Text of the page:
Sunday, 25 October 2015

Strange currencies

My 5yo likes sweets and popcorn but she is less of a fan of cake and chocolate. She likes the idea of confectionary but usually only has a piece or two of candy and then saves the rest 'for later'... (and so I end up with opened packets of sweets taking up space in the kitchen cupboard).

So, we have suggested to her that she should either save up her pocket money or think of other things to spend it on. We've tried to explain that spending money on sweets that you don't eat is a waste (but she has difficulty comprehending us: "But I like sweets!" she says).

The trouble is, there are few non-candy things that she can buy with her pocket money on a weekly basis. Even so-called pocket-money-toys are quite pricey and would require her to save for at least a couple of weeks. So, I've compiled a list of consumable treats that would, for her, make a suitable alternative to a packet of sweets.

1) Stickers
2) Colouring pens / pencils
3) Hair accessories
4) Stationery items (erasers, pencil sharpeners, pencils, tiny notebooks)
5) Beads / buttons

My husband offered to double whatever she could save up over the course of the last term at school. She was lucky to have had a headstart by being given £5 by one of her grandparents over the summer holiday. By the time half term started last week, she had increased her savings to £10. My husband duly doubled it and another grandparent gave her an extra £10. So, off she went to ToysRUs and bought herself a My Little Pony Rainbow Castle, which she hasn't stopped playing with.

I praised her for saving up her pocket money so diligently and asked what we would do with her pocket money in future. "Save it up!" she said.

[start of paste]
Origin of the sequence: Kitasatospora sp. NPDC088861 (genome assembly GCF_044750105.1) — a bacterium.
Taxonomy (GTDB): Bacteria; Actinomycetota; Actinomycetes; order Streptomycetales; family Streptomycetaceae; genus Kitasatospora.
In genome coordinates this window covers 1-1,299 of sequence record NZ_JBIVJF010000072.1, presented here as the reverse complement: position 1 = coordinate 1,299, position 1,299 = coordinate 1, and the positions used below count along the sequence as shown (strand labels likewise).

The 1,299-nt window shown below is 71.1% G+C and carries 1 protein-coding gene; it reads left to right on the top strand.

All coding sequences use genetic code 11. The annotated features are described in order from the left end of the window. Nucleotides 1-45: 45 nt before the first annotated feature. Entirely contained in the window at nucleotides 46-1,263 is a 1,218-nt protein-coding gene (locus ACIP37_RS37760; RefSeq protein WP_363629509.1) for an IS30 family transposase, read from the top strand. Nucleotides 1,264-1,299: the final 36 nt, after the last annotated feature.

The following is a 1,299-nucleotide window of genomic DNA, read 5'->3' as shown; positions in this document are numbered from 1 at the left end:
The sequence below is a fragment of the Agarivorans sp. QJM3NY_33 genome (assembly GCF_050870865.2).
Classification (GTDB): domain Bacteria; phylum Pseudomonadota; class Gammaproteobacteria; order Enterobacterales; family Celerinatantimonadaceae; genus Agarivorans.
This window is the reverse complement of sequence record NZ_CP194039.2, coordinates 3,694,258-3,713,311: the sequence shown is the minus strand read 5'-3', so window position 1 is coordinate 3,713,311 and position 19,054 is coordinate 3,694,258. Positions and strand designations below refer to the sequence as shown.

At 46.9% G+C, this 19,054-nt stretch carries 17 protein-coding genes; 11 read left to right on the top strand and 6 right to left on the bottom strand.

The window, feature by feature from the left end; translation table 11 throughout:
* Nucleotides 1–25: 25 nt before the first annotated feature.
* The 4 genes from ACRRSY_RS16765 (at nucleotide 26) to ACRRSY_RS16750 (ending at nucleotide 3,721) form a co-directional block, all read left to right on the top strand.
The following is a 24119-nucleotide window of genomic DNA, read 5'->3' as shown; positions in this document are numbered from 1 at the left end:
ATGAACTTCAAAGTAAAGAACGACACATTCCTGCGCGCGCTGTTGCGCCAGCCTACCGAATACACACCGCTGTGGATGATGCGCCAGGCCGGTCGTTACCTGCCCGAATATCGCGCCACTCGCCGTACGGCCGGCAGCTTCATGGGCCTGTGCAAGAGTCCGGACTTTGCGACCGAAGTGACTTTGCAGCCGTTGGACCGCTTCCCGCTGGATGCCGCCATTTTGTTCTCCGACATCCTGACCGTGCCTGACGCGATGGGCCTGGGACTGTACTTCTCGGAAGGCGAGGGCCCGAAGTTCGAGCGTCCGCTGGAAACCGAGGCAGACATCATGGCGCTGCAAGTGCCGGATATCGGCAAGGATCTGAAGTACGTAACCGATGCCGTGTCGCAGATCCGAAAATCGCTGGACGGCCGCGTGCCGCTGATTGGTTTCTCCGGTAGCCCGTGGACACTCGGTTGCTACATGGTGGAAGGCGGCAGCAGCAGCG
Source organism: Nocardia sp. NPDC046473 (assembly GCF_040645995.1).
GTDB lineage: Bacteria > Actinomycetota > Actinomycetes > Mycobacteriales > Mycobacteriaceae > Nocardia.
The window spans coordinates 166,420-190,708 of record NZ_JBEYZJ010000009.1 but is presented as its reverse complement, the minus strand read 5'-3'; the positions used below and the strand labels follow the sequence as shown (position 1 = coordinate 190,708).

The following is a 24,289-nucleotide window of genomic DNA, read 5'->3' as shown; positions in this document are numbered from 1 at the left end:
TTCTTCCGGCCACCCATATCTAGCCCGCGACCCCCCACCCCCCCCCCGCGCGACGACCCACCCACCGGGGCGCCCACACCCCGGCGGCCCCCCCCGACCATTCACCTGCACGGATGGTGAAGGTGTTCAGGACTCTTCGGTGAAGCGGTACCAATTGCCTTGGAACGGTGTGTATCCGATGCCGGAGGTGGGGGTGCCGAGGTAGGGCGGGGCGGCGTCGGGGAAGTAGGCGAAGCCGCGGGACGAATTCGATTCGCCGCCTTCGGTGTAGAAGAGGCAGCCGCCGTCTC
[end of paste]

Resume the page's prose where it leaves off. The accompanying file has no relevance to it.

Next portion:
Let's see if she does!

Wednesday, 7 October 2015

I want you to remember

October is Baby Loss Awareness month. Next week is Baby Loss Awareness week. October 15th will see another Wave of Light ripple around the world. I will light my candle and post a photo.

At the end of this month, we will mark the anniversary of the day we realised that something might be wrong with our second pregnancy; followed by the anniversary of the date we found out that our baby had died; followed by the anniversary of the date that our son was stillborn.

Nearly three years have passed since we lost Monty. I wouldn't say that time has healed us but that we have got used to living with loss. I no longer wear bereavement like an open wound; it has been woven into the fabric of the 'new me', the person I have become since losing my son. I am forever changed and will live the rest of my life as a bereaved parent.

I have two beautiful daughters and they bring me immense joy. Yet, there is a gap between them. Not just an age gap but a sibling gap - the space where their brother should be. A space where he will always exist (or, at least, be remembered).

I want my son to be remembered. By his family, by our friends and by the people that we meet and with whom we share his story. He was real and he existed (albeit briefly and only inside me).


I want you to remember: Monty Turton (stillborn) 3 November 2012